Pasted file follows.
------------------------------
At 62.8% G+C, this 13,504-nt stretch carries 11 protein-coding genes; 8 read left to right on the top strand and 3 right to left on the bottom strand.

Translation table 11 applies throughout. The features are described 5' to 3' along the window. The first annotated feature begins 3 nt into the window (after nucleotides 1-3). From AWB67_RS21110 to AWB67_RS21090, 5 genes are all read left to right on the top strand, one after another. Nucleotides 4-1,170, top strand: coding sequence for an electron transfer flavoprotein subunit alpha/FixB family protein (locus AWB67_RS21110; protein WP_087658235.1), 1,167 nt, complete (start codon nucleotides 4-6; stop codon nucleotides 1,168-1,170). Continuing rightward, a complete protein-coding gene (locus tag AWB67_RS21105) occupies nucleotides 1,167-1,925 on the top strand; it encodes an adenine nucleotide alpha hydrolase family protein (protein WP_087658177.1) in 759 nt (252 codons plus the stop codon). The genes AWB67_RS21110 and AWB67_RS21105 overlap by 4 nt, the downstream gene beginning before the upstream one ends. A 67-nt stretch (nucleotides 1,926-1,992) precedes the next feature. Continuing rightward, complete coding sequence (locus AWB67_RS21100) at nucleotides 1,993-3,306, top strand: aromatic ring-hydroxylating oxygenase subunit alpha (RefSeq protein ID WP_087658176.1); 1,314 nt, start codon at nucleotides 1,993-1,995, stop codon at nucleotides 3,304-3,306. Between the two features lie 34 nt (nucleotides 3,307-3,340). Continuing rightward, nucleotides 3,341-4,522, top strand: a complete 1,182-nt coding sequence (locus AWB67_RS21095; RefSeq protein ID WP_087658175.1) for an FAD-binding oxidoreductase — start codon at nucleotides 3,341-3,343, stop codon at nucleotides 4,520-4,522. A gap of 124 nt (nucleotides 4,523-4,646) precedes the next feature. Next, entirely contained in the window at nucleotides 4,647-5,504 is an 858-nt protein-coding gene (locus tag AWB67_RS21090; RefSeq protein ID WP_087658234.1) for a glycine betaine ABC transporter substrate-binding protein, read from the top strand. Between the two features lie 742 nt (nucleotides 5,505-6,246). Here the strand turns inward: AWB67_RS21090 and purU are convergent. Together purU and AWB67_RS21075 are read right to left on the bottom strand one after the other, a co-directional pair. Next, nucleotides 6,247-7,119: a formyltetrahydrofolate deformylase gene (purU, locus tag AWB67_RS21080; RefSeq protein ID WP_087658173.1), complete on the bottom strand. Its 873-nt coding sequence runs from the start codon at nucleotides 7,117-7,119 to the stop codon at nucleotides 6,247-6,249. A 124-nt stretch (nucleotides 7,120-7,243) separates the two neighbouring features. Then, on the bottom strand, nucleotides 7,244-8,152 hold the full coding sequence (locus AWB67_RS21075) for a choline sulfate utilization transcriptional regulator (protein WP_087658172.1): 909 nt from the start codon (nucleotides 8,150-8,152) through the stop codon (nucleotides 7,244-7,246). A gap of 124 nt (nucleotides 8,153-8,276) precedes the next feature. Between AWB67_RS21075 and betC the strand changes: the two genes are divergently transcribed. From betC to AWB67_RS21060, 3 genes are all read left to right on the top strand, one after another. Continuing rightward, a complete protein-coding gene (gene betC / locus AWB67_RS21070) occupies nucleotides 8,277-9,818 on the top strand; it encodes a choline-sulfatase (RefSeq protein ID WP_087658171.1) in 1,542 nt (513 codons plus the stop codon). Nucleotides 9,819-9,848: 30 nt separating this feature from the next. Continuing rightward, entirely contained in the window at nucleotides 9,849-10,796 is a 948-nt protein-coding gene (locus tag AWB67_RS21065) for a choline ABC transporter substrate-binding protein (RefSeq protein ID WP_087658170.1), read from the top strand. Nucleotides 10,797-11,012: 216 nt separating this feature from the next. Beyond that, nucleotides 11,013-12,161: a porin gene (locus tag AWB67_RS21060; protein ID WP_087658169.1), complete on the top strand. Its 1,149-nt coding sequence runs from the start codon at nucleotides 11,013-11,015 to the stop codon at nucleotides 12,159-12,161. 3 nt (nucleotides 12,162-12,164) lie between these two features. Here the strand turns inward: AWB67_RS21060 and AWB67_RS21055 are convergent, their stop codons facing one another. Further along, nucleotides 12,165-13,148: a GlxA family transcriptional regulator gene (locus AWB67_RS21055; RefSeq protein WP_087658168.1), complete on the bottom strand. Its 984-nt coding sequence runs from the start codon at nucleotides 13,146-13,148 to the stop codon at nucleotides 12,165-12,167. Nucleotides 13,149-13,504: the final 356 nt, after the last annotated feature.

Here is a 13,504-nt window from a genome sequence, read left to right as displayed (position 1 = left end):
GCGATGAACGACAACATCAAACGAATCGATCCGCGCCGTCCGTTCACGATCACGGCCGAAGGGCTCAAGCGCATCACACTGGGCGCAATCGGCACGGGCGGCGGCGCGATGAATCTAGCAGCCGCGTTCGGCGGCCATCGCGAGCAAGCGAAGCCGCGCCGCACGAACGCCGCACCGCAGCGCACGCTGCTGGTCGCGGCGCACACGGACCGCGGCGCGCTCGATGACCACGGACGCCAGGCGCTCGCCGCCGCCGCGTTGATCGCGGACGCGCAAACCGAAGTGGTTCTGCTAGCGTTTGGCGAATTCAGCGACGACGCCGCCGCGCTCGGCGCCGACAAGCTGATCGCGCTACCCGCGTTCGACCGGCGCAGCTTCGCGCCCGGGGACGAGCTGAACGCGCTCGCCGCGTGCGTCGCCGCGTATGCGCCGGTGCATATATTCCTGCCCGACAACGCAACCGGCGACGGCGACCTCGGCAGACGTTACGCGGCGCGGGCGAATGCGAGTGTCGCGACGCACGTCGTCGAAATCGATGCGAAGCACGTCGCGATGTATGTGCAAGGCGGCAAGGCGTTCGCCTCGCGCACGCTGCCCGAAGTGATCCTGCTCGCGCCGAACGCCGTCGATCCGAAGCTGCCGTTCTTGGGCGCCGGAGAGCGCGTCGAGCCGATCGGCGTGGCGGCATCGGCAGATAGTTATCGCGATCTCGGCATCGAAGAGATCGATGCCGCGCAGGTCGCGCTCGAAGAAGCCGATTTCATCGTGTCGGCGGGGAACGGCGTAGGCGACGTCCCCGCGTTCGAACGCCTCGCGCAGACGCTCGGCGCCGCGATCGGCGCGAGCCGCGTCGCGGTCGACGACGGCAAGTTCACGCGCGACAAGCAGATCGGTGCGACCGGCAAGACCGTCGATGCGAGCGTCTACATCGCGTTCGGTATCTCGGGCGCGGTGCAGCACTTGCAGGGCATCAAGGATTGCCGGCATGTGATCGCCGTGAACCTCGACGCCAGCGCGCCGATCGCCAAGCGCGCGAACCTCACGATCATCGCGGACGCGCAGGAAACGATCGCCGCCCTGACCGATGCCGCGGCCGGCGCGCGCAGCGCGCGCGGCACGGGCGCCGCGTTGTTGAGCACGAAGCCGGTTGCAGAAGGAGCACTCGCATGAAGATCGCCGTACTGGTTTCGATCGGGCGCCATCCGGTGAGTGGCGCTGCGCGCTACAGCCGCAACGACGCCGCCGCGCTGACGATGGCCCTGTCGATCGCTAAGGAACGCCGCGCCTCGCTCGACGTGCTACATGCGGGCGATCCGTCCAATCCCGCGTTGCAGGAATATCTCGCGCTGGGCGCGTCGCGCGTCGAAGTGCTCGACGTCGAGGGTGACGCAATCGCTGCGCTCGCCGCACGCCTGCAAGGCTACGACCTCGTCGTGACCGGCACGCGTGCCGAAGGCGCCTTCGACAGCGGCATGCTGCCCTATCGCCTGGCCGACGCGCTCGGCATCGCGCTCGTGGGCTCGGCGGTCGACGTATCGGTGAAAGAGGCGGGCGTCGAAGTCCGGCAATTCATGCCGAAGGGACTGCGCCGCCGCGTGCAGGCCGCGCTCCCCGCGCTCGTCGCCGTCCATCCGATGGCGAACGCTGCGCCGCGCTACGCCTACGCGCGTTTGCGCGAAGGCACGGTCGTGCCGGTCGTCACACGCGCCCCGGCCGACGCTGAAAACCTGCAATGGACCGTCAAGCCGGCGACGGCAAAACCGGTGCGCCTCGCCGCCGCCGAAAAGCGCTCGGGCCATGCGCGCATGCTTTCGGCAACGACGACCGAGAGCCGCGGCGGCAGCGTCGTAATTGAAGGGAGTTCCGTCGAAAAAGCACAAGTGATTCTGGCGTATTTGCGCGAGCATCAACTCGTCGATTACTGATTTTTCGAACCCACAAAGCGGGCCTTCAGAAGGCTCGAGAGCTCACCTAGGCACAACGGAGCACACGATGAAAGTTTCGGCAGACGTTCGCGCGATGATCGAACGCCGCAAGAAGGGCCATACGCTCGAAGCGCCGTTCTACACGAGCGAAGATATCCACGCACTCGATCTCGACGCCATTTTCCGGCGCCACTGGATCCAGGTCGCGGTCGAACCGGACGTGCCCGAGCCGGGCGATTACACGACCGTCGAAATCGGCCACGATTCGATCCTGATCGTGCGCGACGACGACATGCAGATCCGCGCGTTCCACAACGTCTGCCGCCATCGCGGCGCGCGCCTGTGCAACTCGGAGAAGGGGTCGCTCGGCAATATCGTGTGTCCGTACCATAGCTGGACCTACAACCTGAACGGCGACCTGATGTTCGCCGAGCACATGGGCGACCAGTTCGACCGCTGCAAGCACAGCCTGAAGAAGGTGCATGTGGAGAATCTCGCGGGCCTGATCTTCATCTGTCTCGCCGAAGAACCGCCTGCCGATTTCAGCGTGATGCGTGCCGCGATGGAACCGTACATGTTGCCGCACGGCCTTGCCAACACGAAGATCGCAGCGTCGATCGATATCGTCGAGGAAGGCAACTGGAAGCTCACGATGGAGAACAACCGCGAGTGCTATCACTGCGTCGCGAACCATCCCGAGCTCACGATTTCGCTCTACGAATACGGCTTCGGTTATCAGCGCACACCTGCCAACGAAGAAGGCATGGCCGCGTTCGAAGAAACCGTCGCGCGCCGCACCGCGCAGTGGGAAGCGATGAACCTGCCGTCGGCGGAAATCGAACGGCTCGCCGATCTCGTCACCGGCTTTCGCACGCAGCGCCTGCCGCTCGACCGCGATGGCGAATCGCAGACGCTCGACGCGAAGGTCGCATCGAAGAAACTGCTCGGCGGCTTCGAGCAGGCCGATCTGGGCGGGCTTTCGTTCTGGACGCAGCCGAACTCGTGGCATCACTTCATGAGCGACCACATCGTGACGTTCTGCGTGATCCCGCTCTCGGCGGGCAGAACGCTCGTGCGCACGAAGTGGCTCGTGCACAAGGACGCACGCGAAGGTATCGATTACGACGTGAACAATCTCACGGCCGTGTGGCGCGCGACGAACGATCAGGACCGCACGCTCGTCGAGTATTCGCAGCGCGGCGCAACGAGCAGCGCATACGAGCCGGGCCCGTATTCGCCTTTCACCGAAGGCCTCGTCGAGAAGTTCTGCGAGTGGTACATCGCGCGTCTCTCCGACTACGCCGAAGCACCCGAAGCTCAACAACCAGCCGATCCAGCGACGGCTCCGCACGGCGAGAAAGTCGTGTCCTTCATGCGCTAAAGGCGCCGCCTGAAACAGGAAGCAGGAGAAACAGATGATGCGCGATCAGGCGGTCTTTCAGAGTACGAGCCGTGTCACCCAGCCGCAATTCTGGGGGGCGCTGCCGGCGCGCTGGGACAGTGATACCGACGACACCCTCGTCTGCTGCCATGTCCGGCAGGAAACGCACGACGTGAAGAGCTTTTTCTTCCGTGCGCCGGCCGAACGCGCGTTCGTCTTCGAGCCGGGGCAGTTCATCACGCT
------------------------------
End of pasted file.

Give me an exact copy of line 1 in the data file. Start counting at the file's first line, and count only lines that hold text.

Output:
At 62.8% G+C, this 13,504-nt stretch carries 11 protein-coding genes; 8 read left to right on the top strand and 3 right to left on the bottom strand.